First of all, thanks to everyone who has reached out in support of Randy and each of us in this terrible situation. It's noted and very much appreciated.The band is also collecting money at Facebook for his "legal fund." Alleged video footage of alleged incident, below...
We have been keeping our heads down and not speaking out due to the fluid nature of the situation and the constantly changing information that even we receive daily.
Within an hour things can do endless 180's. It's maddening to try and make heads or tails.
We're taking the time to speak to you as it has been a significant period of time since this situation began and while nothing is immediately clear to any of us, we are not trying to keep anyone in the dark.
We have reached out and are making use of the resources we have acquired to help our brother who is still detained in Czech jail.
In the two years since, we were never notified of anything related to this incident.
Randy is our brother and we assure you, we are all staying very positive for him, working endlessly behind the scenes to provide any and all assistance possible.
The best we can do is to stay positive and continue to support our friend that we know is innocent.
We know that justice will prevail and we will continue to do our part to support our friend.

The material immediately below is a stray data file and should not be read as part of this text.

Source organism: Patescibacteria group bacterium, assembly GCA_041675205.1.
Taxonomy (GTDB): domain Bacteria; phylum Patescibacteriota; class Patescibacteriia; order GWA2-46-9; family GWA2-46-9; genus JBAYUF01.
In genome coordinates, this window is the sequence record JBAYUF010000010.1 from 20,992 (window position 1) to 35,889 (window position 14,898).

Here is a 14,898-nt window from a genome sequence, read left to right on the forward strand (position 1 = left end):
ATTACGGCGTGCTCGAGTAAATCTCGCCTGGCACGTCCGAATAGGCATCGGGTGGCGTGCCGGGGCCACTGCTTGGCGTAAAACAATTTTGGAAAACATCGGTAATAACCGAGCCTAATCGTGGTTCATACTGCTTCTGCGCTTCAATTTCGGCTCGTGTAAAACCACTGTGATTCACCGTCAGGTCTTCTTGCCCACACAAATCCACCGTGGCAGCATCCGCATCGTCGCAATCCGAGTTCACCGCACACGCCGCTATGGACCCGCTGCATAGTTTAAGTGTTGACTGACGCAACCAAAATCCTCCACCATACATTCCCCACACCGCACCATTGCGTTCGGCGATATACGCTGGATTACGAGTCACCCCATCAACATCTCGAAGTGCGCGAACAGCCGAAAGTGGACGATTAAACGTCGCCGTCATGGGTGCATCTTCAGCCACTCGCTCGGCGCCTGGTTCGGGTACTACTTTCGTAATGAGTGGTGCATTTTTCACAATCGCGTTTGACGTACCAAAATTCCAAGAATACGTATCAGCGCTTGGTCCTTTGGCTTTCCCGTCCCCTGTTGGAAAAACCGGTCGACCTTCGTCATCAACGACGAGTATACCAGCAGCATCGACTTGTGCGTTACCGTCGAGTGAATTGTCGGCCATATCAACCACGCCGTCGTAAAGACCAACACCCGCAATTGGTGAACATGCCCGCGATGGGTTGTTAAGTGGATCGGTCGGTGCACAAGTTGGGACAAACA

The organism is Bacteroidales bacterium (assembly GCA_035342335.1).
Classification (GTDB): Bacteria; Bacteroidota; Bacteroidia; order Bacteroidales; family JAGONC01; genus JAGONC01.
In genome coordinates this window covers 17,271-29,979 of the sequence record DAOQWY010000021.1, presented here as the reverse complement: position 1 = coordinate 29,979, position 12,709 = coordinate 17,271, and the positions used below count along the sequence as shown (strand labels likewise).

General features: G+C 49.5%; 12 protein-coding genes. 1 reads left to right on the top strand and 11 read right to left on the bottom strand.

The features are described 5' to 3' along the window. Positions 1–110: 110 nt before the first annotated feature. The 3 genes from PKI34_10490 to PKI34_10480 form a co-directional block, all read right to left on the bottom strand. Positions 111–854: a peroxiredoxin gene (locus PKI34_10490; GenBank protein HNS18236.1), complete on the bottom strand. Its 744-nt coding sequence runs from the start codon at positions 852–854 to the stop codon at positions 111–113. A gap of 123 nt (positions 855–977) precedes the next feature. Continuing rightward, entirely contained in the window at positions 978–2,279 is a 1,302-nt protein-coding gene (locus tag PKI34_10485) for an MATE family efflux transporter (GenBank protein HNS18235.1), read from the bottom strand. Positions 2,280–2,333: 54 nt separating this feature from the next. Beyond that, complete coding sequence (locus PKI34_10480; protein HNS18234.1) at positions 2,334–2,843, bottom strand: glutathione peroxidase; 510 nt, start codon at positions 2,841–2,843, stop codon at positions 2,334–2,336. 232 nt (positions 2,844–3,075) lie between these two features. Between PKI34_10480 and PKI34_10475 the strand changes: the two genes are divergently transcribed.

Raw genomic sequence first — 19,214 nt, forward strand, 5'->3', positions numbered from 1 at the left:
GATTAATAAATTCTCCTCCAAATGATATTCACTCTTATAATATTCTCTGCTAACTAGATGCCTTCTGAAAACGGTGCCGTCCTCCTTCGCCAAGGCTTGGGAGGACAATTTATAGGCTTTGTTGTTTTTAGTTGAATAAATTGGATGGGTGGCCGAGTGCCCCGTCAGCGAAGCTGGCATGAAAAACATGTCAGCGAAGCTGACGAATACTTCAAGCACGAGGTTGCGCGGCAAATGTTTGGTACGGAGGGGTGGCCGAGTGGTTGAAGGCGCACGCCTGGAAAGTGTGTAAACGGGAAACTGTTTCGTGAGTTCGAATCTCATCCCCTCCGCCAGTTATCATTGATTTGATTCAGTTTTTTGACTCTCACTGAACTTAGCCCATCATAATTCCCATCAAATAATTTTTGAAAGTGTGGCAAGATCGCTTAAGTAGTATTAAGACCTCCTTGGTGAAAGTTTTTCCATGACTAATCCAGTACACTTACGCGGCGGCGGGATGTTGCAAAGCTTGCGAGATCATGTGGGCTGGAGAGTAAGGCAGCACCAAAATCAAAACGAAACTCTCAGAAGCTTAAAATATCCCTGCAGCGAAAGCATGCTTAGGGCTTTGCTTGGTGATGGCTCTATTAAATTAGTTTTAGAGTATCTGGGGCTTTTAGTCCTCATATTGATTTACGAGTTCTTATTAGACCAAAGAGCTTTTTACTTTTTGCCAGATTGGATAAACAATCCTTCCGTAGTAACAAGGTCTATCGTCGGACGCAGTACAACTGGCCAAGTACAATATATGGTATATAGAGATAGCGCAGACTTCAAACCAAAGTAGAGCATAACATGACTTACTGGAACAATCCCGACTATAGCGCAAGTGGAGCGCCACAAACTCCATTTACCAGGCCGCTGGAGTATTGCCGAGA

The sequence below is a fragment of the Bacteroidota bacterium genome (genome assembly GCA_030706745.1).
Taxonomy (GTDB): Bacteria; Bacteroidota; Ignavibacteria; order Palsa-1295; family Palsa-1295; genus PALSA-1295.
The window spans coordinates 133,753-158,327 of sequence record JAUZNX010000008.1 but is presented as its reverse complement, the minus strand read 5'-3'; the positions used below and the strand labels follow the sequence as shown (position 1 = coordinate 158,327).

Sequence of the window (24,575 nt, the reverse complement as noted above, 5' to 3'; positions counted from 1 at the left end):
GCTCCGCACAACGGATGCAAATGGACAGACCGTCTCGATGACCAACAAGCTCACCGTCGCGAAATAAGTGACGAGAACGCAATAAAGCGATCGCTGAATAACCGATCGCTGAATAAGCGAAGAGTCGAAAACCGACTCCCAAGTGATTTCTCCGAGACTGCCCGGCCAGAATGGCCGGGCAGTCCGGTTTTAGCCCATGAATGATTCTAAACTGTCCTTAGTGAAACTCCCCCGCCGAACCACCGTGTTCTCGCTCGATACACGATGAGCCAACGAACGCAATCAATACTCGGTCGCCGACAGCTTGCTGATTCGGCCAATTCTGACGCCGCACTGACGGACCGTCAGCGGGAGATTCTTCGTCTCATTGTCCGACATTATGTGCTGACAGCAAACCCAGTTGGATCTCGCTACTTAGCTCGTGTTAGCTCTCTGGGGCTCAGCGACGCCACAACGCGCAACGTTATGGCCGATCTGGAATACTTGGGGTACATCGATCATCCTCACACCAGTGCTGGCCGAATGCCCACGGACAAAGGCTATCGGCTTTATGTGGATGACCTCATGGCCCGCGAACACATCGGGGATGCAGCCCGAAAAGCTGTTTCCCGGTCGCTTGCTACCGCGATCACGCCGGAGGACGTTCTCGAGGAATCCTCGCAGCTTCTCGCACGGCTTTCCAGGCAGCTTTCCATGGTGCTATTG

- LAMB OF GOD
As one of the self-proclaimed pioneers of stage-diving, Fishbone front man Angelo "Dr. Madd Vibe" Moore has been perfecting his form for more than 25 years.
But his diving produced an unwilling ripple in his human sea while the band performed last month at the World Cafe Live, 3025 Walnut St.
On Friday, a woman who was at that show filed a lawsuit against Moore, charging that he broke her collarbone when he launched off the stage onto the outstretched hands of the audience. Kimberly Myers, 42, of Voorhees, N.J., claims in the suit that she attended Fishbone's Feb. 23 show at the World Cafe's downstairs stage and that "without any warning," Moore dived off the stage and into the audience near where she was standing.